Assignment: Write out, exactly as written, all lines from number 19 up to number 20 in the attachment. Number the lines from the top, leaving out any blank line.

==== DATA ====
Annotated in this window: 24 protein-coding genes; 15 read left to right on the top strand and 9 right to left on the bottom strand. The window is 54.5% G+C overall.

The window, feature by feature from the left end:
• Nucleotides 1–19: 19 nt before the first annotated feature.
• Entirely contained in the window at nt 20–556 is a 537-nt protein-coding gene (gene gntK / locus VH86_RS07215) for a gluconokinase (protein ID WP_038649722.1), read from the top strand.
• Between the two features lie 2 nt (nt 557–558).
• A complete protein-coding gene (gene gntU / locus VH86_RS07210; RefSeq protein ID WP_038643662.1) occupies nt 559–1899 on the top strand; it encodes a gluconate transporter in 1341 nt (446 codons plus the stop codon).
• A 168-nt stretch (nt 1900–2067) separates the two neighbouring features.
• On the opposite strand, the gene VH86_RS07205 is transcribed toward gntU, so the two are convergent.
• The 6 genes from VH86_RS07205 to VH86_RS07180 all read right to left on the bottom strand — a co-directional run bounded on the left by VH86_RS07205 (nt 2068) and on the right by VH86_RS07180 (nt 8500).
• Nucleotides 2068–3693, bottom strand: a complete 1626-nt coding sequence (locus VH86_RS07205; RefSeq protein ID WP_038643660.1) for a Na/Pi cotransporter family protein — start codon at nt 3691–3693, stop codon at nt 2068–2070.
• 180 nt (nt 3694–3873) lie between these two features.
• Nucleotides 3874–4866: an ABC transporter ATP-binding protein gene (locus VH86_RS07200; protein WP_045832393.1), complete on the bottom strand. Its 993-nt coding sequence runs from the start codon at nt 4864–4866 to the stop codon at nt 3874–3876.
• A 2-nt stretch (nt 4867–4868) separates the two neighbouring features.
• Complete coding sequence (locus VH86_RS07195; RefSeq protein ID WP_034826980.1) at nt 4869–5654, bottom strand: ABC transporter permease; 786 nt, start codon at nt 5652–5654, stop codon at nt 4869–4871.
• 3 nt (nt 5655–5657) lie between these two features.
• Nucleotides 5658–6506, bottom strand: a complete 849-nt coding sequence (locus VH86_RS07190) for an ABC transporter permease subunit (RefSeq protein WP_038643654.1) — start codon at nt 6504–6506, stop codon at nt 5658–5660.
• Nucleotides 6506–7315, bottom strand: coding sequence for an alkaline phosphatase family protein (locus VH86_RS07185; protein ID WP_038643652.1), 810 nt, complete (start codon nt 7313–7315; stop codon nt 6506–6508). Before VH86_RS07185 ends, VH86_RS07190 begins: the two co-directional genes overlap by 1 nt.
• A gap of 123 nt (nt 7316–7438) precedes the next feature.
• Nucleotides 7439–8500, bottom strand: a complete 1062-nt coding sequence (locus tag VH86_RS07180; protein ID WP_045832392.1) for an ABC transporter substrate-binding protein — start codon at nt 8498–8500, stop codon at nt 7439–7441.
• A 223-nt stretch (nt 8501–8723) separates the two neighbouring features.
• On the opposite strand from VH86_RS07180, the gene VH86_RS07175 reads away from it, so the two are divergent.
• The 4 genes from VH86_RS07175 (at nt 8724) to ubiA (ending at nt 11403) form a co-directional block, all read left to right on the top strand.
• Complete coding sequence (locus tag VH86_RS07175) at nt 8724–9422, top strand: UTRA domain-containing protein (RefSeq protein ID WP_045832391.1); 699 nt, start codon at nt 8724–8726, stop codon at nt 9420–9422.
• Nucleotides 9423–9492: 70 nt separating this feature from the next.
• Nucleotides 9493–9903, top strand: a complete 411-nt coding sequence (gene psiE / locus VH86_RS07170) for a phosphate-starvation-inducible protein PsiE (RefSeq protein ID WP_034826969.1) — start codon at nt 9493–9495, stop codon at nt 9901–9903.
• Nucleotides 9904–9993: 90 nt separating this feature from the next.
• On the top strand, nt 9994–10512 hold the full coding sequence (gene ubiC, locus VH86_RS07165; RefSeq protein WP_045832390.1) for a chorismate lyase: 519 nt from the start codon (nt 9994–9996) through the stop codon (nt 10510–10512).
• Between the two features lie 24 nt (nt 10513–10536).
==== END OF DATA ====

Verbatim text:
• Nucleotides 7439–8500, bottom strand: a complete 1062-nt coding sequence (locus tag VH86_RS07180; protein ID WP_045832392.1) for an ABC transporter substrate-binding protein — start codon at nt 8498–8500, stop codon at nt 7439–7441.
• A 223-nt stretch (nt 8501–8723) separates the two neighbouring features.